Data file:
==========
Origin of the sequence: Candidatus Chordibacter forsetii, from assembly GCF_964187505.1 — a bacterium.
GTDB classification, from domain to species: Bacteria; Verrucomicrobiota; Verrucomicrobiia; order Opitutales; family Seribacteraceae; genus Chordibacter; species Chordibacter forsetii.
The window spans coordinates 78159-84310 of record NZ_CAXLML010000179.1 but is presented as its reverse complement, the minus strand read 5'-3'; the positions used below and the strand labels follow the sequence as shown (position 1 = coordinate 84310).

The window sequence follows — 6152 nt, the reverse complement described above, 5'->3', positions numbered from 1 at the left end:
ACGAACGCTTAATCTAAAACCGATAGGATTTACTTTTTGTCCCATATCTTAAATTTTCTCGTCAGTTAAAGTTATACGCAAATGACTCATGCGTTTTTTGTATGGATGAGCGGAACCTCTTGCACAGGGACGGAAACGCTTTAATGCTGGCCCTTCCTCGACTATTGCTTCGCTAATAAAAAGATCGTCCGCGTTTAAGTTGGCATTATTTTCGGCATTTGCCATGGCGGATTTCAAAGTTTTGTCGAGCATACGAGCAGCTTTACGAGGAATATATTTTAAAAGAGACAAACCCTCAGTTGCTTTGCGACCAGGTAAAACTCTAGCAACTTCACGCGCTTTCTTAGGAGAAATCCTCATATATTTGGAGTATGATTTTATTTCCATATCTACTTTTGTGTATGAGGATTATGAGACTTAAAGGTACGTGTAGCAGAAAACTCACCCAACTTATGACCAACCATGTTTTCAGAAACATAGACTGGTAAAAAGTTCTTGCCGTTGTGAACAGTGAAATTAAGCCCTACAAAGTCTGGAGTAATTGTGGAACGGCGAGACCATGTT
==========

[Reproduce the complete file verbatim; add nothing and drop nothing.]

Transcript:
Origin of the sequence: Candidatus Chordibacter forsetii, from assembly GCF_964187505.1 — a bacterium.
GTDB classification, from domain to species: Bacteria; Verrucomicrobiota; Verrucomicrobiia; order Opitutales; family Seribacteraceae; genus Chordibacter; species Chordibacter forsetii.
The window spans coordinates 78159-84310 of record NZ_CAXLML010000179.1 but is presented as its reverse complement, the minus strand read 5'-3'; the positions used below and the strand labels follow the sequence as shown (position 1 = coordinate 84310).

The window sequence follows — 6152 nt, the reverse complement described above, 5'->3', positions numbered from 1 at the left end:
ACGAACGCTTAATCTAAAACCGATAGGATTTACTTTTTGTCCCATATCTTAAATTTTCTCGTCAGTTAAAGTTATACGCAAATGACTCATGCGTTTTTTGTATGGATGAGCGGAACCTCTTGCACAGGGACGGAAACGCTTTAATGCTGGCCCTTCCTCGACTATTGCTTCGCTAATAAAAAGATCGTCCGCGTTTAAGTTGGCATTATTTTCGGCATTTGCCATGGCGGATTTCAAAGTTTTGTCGAGCATACGAGCAGCTTTACGAGGAATATATTTTAAAAGAGACAAACCCTCAGTTGCTTTGCGACCAGGTAAAACTCTAGCAACTTCACGCGCTTTCTTAGGAGAAATCCTCATATATTTGGAGTATGATTTTATTTCCATATCTACTTTTGTGTATGAGGATTATGAGACTTAAAGGTACGTGTAGCAGAAAACTCACCCAACTTATGACCAACCATGTTTTCAGAAACATAGACTGGTAAAAAGTTCTTGCCGTTGTGAACAGTGAAATTAAGCCCTACAAAGTCTGGAGTAATTGTGGAACGGCGAGACCATGTT